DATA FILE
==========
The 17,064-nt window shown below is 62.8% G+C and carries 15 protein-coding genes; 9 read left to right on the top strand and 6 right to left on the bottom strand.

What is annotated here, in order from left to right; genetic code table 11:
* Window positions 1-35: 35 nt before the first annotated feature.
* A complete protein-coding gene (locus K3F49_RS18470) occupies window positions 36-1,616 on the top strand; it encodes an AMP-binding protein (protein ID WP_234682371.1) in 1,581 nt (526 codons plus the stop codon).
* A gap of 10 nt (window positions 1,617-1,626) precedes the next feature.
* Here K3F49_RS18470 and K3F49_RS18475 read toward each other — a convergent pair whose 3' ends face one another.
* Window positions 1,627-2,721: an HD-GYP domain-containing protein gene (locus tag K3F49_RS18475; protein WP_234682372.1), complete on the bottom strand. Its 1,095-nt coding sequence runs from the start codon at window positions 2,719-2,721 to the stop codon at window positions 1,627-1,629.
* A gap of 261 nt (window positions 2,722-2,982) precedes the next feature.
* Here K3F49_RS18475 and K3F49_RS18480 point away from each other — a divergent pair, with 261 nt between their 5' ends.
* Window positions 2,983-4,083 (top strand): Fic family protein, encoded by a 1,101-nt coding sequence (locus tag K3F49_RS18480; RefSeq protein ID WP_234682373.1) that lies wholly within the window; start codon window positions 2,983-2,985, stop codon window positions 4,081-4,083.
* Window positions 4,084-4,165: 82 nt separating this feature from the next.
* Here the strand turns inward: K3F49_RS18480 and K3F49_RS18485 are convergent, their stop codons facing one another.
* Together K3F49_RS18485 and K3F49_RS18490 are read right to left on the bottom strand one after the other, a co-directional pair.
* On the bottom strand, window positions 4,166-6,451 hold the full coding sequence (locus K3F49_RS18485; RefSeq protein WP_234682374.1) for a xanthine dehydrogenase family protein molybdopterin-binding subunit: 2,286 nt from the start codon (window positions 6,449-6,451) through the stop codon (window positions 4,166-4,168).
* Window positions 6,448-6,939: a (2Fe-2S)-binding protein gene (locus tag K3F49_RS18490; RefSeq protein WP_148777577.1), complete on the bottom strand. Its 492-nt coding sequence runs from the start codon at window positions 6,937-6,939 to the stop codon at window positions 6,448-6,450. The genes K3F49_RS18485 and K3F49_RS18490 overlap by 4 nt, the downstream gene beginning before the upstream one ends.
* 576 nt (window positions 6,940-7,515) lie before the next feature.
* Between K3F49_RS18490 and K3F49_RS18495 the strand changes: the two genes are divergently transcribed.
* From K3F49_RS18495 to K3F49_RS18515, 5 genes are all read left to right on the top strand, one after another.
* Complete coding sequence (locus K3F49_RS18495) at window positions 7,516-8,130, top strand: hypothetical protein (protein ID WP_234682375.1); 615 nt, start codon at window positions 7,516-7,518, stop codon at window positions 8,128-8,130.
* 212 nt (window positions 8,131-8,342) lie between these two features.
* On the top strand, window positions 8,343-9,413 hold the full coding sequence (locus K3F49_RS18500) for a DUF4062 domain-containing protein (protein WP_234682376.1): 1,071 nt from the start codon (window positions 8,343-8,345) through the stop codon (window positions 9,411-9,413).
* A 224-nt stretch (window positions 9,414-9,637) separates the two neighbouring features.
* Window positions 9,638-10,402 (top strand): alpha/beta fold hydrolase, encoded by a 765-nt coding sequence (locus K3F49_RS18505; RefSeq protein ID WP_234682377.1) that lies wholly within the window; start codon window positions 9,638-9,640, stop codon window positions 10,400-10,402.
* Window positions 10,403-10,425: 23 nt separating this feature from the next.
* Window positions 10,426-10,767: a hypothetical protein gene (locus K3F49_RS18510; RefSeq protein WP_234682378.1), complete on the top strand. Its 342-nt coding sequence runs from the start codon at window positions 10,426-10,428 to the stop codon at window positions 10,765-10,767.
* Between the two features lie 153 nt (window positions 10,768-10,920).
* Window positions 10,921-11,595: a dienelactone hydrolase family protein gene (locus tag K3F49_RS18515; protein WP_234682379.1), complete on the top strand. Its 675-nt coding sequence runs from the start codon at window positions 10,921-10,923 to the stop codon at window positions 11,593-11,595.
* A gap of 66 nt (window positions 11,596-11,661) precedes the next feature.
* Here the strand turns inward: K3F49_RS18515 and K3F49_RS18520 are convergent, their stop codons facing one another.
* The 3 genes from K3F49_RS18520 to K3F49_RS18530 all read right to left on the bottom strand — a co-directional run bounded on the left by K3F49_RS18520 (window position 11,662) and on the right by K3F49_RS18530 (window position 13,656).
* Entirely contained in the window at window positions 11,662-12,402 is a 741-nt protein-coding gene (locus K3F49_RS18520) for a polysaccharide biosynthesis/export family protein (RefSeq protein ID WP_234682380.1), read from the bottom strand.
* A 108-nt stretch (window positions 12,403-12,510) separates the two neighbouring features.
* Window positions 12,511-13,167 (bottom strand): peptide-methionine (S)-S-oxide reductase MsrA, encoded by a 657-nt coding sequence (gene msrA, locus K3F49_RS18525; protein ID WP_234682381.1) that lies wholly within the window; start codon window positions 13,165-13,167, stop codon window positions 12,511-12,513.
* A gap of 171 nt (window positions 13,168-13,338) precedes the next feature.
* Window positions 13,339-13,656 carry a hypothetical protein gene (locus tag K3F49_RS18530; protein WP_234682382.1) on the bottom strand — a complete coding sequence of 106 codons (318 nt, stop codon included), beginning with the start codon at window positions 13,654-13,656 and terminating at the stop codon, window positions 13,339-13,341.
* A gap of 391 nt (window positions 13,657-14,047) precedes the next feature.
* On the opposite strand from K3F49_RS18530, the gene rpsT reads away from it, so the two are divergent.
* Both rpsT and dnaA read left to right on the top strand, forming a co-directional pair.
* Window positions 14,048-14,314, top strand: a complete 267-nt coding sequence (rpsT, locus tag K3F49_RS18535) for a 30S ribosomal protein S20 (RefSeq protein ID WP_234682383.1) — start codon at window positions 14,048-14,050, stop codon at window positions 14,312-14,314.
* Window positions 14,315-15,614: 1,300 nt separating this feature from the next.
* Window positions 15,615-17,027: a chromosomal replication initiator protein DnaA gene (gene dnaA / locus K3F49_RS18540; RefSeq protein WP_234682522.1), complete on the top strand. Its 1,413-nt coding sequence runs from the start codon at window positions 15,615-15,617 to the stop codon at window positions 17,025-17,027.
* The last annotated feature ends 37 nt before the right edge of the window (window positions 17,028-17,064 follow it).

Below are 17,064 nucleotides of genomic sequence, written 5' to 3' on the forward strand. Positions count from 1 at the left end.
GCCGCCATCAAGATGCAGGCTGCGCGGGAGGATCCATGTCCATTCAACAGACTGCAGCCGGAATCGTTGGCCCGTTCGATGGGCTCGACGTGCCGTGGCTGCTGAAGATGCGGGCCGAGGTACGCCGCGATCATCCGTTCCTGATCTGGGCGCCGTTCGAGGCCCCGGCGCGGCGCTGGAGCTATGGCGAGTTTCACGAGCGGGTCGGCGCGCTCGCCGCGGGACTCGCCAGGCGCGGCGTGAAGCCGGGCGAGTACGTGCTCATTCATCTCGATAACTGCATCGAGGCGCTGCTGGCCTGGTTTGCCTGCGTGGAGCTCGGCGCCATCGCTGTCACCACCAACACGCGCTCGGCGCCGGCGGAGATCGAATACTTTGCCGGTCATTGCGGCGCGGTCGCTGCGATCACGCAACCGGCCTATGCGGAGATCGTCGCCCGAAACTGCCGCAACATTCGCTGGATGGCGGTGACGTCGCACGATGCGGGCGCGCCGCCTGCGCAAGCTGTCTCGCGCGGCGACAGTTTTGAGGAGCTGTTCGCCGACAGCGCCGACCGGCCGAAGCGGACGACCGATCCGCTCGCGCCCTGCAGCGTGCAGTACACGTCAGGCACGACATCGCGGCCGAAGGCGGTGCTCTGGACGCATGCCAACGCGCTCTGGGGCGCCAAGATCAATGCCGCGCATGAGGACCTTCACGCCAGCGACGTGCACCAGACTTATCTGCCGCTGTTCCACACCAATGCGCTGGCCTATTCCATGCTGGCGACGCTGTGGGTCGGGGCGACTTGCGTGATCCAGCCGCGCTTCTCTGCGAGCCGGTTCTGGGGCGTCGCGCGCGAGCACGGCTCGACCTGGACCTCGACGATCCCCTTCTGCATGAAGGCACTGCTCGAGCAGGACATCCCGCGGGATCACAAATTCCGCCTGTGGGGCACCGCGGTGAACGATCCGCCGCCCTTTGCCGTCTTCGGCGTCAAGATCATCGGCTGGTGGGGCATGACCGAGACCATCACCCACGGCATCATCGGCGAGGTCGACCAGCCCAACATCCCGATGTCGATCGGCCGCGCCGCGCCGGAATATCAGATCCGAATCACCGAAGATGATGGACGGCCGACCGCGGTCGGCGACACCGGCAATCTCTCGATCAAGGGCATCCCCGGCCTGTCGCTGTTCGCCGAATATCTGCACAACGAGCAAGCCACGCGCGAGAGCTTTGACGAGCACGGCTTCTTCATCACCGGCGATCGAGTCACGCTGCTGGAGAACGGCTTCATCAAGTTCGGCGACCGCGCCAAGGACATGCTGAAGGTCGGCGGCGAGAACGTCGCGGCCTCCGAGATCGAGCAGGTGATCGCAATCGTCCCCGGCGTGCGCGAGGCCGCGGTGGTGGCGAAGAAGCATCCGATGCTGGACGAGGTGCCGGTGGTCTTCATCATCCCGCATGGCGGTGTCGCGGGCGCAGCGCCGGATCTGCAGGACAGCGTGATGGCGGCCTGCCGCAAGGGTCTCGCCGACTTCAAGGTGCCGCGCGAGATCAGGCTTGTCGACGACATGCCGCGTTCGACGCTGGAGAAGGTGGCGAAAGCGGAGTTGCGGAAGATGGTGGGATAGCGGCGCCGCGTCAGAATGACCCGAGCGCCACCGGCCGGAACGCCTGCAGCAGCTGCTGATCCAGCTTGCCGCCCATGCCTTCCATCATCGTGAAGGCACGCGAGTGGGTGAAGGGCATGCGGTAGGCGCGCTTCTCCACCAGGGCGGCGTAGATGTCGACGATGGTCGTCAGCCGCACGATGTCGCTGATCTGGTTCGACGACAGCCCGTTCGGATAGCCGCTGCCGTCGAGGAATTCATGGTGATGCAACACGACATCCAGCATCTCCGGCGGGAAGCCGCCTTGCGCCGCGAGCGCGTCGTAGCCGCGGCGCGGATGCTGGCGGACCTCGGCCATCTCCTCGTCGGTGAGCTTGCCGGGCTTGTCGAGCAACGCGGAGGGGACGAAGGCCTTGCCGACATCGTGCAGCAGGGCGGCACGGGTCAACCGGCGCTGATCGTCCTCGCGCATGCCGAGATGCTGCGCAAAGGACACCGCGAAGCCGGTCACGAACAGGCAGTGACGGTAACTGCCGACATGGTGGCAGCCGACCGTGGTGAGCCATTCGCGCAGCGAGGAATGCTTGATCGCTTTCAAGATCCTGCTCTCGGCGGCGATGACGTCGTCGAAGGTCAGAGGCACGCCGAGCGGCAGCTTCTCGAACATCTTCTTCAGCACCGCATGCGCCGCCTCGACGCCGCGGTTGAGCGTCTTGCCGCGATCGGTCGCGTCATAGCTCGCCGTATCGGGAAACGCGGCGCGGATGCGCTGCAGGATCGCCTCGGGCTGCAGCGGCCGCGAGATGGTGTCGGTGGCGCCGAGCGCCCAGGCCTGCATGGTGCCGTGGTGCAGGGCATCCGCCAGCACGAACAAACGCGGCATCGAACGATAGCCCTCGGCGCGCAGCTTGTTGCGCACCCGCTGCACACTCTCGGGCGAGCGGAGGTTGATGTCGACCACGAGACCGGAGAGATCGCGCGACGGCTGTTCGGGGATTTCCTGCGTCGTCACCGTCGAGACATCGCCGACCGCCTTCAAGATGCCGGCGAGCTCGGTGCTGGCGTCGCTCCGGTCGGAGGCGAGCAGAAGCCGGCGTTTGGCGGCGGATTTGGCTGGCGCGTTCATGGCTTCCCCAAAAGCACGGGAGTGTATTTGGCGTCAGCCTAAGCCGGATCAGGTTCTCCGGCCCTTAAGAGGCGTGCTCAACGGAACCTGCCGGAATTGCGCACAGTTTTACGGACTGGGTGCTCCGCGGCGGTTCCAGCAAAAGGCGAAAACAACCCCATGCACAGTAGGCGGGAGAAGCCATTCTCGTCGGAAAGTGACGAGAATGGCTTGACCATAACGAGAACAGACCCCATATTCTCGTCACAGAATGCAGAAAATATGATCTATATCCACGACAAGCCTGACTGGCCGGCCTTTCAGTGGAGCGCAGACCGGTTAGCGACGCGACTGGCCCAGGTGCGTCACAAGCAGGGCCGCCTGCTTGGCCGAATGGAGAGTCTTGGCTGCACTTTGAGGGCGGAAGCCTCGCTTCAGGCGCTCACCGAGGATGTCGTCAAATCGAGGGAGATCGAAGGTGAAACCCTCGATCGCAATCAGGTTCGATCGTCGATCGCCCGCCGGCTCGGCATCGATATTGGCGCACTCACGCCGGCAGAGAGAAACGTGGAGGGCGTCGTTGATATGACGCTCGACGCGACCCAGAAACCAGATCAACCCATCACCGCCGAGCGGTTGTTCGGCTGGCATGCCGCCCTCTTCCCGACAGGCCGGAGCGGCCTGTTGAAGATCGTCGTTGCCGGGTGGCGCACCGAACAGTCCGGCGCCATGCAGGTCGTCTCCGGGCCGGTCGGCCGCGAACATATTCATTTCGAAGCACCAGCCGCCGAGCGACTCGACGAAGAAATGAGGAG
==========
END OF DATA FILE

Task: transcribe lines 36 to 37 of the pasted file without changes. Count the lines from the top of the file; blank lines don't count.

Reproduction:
* A gap of 391 nt (window positions 13,657-14,047) precedes the next feature.
* On the opposite strand from K3F49_RS18530, the gene rpsT reads away from it, so the two are divergent.